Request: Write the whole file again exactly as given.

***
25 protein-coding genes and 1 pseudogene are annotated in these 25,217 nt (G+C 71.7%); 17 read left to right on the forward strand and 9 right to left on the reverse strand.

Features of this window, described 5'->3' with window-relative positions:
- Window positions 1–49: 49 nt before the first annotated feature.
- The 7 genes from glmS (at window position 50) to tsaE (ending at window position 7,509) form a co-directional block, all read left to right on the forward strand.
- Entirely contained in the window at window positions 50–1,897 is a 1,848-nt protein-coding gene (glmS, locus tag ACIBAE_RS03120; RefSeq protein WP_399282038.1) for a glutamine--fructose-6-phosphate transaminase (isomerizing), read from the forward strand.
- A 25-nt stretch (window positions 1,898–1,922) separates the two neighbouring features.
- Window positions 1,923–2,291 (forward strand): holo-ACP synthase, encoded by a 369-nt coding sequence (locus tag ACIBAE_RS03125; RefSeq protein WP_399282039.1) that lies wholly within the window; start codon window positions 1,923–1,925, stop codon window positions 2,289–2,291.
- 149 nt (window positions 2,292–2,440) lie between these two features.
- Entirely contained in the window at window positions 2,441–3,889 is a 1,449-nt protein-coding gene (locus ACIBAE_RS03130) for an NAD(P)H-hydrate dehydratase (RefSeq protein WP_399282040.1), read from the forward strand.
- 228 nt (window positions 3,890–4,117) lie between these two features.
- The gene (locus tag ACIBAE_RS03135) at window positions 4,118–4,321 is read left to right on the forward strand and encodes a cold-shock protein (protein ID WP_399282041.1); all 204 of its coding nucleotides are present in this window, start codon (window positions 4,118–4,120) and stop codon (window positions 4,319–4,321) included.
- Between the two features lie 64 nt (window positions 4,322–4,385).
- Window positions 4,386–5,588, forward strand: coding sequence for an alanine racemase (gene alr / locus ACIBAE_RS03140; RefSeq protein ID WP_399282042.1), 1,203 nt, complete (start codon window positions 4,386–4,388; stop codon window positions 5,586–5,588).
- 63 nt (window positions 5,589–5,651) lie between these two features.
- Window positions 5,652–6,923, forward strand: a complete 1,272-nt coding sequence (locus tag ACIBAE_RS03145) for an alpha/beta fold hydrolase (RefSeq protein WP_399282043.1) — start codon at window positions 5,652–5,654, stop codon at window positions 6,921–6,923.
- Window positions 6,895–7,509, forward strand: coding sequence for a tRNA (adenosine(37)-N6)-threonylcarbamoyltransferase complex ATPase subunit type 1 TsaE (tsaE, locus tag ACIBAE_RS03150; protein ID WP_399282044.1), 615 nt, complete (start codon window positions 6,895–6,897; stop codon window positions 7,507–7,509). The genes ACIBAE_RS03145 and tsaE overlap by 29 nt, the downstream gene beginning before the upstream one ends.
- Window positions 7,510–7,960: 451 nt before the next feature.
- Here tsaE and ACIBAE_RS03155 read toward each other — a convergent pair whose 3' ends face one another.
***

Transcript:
25 protein-coding genes and 1 pseudogene are annotated in these 25,217 nt (G+C 71.7%); 17 read left to right on the forward strand and 9 right to left on the reverse strand.

Features of this window, described 5'->3' with window-relative positions:
- Window positions 1–49: 49 nt before the first annotated feature.
- The 7 genes from glmS (at window position 50) to tsaE (ending at window position 7,509) form a co-directional block, all read left to right on the forward strand.
- Entirely contained in the window at window positions 50–1,897 is a 1,848-nt protein-coding gene (glmS, locus tag ACIBAE_RS03120; RefSeq protein WP_399282038.1) for a glutamine--fructose-6-phosphate transaminase (isomerizing), read from the forward strand.
- A 25-nt stretch (window positions 1,898–1,922) separates the two neighbouring features.
- Window positions 1,923–2,291 (forward strand): holo-ACP synthase, encoded by a 369-nt coding sequence (locus tag ACIBAE_RS03125; RefSeq protein WP_399282039.1) that lies wholly within the window; start codon window positions 1,923–1,925, stop codon window positions 2,289–2,291.
- 149 nt (window positions 2,292–2,440) lie between these two features.
- Entirely contained in the window at window positions 2,441–3,889 is a 1,449-nt protein-coding gene (locus ACIBAE_RS03130) for an NAD(P)H-hydrate dehydratase (RefSeq protein WP_399282040.1), read from the forward strand.
- 228 nt (window positions 3,890–4,117) lie between these two features.
- The gene (locus tag ACIBAE_RS03135) at window positions 4,118–4,321 is read left to right on the forward strand and encodes a cold-shock protein (protein ID WP_399282041.1); all 204 of its coding nucleotides are present in this window, start codon (window positions 4,118–4,120) and stop codon (window positions 4,319–4,321) included.
- Between the two features lie 64 nt (window positions 4,322–4,385).
- Window positions 4,386–5,588, forward strand: coding sequence for an alanine racemase (gene alr / locus ACIBAE_RS03140; RefSeq protein ID WP_399282042.1), 1,203 nt, complete (start codon window positions 4,386–4,388; stop codon window positions 5,586–5,588).
- 63 nt (window positions 5,589–5,651) lie between these two features.
- Window positions 5,652–6,923, forward strand: a complete 1,272-nt coding sequence (locus tag ACIBAE_RS03145) for an alpha/beta fold hydrolase (RefSeq protein WP_399282043.1) — start codon at window positions 5,652–5,654, stop codon at window positions 6,921–6,923.
- Window positions 6,895–7,509, forward strand: coding sequence for a tRNA (adenosine(37)-N6)-threonylcarbamoyltransferase complex ATPase subunit type 1 TsaE (tsaE, locus tag ACIBAE_RS03150; protein ID WP_399282044.1), 615 nt, complete (start codon window positions 6,895–6,897; stop codon window positions 7,507–7,509). The genes ACIBAE_RS03145 and tsaE overlap by 29 nt, the downstream gene beginning before the upstream one ends.
- Window positions 7,510–7,960: 451 nt before the next feature.
- Here tsaE and ACIBAE_RS03155 read toward each other — a convergent pair whose 3' ends face one another.